The Database Dashboard displays metrics and properties specific to an individual database.
Sessions: Active, blocking and blocked requests and sessions.
Transactions Sec: The mainstay metric for monitoring sql database throughput capacity.
Executions: See how many stored procedure and trigger executions are occurring.
Disk IOs: Reads and writes by the database to disk. Understand the IO usage of each database here.
Index Activity: Scans, seeks, lookups and update operations are displayed here. Aim to reduce scans and maximize seeks through intelligent indexing.
Log Mb: Track how large and how full your transaction log gets. Out of control log growth may occur if long running transactions block log truncation.
Data Movement: Bulk Copy, backup, restore and shrink operations data throughput is tracked here. Any of these could slow down the database, often backups run during peak times will reduce transactional performance. This chart gives you a quick insight into how much data bandwidth is being used by these operations.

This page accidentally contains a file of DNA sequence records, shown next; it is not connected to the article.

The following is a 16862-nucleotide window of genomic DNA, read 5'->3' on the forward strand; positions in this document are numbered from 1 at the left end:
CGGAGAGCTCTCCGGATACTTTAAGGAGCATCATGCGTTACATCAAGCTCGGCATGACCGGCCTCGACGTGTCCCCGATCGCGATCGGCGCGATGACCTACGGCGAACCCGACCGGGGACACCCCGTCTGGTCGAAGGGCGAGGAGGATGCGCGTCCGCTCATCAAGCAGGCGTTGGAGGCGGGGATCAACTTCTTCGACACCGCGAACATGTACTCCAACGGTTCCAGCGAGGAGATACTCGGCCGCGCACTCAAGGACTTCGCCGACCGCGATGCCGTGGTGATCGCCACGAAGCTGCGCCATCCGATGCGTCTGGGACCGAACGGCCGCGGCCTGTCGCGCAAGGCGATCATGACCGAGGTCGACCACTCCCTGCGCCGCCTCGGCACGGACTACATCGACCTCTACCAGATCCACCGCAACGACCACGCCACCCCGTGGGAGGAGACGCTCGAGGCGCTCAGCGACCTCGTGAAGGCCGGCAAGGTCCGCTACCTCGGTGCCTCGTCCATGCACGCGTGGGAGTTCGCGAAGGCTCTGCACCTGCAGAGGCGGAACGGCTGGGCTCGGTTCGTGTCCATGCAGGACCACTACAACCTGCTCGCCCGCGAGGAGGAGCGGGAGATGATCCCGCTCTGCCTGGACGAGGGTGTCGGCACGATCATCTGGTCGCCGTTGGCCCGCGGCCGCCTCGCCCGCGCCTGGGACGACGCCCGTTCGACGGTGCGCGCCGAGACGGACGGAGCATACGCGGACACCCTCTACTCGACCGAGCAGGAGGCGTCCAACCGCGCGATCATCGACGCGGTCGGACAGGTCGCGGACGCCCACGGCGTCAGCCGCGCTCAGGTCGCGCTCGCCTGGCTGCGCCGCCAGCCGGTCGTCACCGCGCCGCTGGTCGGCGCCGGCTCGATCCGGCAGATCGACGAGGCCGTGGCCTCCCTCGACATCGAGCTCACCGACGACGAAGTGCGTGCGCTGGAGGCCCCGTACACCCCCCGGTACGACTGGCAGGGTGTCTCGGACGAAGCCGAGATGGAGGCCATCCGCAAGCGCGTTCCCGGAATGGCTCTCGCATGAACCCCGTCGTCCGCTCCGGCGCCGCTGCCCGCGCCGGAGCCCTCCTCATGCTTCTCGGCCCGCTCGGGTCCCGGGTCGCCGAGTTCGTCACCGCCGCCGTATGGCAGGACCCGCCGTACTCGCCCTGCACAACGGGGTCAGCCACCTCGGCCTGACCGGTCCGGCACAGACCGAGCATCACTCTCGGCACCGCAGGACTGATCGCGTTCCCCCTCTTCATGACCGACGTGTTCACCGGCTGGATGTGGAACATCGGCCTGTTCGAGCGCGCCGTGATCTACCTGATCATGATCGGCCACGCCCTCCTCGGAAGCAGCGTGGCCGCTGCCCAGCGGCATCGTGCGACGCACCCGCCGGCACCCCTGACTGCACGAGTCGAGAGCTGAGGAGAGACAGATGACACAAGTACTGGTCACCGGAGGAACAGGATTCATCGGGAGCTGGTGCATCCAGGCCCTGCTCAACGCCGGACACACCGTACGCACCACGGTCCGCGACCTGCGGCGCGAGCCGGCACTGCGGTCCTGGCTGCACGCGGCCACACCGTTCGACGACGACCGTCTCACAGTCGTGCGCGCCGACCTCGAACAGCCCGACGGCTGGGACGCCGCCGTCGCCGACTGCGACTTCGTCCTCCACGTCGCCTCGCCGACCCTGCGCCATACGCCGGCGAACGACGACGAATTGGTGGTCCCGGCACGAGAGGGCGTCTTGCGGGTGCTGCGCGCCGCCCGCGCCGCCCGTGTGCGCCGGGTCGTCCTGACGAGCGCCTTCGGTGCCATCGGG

Disk Storage: Unallocated, heap, index and unused data file pages are shown. Look out for large amounts of heap use as it may mean tables you thought were indexed are in fact not.
Log Flush Waits: Log flushes should be as fast as possible. If they cannot execute straight away it means they are waiting for something else to operate on the disk. Identify disk IO contention here by looking for high numbers of waits.
Log Flushes Sec: Another way to view log flush data bandwidth and also the characteristics of how many flushes each database needs to perform.
Log Kb Flushed Sec: Log data bandwidth.
Average Log Kb Per Flush: Log flushes are limited to 64kb so there is an orange line to show the limit. Write T-SQL to try to flush as much data up to that limit per flush. Low data size flushes are not efficient.
Mouse over any graphs for details of the underlying counters.
Activity counters such as transactions & log flushes are the 'Per Second' values, therefore you may see values of less than 1 depending on you sample interval.
On the right can be seen the database properties. Mouse over any property labels to be given a link to the associated MSDN article for the property. The properties will automatically update every 10 minutes and do not require an explicit refresh by you.